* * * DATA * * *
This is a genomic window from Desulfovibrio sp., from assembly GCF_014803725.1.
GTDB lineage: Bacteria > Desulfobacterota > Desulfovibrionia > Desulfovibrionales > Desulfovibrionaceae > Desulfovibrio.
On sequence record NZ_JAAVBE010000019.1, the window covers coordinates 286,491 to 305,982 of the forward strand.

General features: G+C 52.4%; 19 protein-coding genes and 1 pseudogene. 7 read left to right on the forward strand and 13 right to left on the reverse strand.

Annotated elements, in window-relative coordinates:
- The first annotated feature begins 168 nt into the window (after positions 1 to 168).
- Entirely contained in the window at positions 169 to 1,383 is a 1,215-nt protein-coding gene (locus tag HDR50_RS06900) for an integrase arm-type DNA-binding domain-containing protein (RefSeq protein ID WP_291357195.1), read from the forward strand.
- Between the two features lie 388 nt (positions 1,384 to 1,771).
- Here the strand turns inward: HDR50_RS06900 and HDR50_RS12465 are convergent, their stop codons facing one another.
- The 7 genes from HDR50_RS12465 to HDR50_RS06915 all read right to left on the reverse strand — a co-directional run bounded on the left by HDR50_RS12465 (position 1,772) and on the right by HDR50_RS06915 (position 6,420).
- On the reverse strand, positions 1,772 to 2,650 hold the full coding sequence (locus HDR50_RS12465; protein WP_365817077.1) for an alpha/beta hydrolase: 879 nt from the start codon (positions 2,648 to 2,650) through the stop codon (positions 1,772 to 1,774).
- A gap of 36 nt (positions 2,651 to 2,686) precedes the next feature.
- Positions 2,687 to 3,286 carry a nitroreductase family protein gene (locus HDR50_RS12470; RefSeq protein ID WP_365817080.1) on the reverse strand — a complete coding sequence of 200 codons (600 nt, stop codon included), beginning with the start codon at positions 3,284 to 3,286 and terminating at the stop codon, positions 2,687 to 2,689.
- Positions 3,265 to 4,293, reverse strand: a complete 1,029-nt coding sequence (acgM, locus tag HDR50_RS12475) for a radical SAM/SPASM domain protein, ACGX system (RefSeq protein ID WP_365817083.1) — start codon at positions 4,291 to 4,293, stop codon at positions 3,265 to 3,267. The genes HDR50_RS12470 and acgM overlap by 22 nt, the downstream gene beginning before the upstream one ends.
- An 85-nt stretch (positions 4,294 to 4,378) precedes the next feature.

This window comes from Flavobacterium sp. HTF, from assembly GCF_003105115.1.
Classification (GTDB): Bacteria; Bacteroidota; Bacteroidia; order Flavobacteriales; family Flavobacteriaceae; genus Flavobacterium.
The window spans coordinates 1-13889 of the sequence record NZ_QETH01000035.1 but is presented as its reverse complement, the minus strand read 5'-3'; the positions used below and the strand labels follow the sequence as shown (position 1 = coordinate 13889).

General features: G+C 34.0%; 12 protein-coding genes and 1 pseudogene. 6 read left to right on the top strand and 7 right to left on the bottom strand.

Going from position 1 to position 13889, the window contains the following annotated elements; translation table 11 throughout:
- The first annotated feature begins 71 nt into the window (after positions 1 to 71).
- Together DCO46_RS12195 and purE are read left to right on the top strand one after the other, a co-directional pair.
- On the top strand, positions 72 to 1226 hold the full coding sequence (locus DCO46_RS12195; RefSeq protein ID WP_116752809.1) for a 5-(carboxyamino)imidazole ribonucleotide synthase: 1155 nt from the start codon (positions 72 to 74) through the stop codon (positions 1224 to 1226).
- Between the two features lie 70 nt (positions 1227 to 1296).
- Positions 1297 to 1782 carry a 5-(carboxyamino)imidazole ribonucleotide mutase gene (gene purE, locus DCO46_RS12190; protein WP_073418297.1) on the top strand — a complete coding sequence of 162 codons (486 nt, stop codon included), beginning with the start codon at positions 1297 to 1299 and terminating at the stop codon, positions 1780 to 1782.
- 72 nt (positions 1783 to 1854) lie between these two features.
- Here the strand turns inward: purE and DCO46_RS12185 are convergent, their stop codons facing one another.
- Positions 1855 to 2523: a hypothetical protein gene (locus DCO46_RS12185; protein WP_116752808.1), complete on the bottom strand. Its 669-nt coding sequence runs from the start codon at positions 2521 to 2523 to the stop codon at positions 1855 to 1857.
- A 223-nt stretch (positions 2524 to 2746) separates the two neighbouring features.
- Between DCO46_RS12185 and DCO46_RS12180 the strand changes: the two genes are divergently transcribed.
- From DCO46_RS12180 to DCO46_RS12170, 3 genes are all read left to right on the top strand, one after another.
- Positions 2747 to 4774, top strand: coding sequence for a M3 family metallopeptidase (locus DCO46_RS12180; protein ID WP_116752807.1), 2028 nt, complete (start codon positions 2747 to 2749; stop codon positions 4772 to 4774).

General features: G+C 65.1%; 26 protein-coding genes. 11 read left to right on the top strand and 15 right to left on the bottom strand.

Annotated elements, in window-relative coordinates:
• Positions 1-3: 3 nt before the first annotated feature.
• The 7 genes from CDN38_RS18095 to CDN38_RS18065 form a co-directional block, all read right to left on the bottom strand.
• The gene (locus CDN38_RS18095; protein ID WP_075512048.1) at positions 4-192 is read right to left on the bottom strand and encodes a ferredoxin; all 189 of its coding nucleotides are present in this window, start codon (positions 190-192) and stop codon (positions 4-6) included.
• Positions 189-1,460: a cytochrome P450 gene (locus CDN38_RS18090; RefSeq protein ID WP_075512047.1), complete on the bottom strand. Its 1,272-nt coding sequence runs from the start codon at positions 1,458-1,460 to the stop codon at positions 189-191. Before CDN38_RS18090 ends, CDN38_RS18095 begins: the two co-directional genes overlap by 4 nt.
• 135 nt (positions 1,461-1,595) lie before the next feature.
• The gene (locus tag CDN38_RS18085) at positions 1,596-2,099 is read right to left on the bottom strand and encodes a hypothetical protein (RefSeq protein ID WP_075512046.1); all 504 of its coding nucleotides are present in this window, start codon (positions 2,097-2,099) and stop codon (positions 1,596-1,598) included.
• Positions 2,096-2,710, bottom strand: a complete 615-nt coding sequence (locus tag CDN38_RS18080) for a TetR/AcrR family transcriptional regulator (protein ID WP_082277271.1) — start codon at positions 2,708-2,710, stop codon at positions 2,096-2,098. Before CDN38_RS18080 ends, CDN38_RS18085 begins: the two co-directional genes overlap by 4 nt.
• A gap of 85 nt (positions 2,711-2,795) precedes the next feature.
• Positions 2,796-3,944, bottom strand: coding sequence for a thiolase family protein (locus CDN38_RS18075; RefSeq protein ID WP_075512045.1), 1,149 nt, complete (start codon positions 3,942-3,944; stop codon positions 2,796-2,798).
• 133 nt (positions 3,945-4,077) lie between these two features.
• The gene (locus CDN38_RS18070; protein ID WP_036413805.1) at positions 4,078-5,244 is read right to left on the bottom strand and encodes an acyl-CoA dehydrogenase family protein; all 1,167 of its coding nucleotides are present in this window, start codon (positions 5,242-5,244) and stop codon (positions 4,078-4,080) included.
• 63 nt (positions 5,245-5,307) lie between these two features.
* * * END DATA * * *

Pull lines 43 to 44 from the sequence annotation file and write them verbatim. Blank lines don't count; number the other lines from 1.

• Positions 2,796-3,944, bottom strand: coding sequence for a thiolase family protein (locus CDN38_RS18075; RefSeq protein ID WP_075512045.1), 1,149 nt, complete (start codon positions 3,942-3,944; stop codon positions 2,796-2,798).
• 133 nt (positions 3,945-4,077) lie between these two features.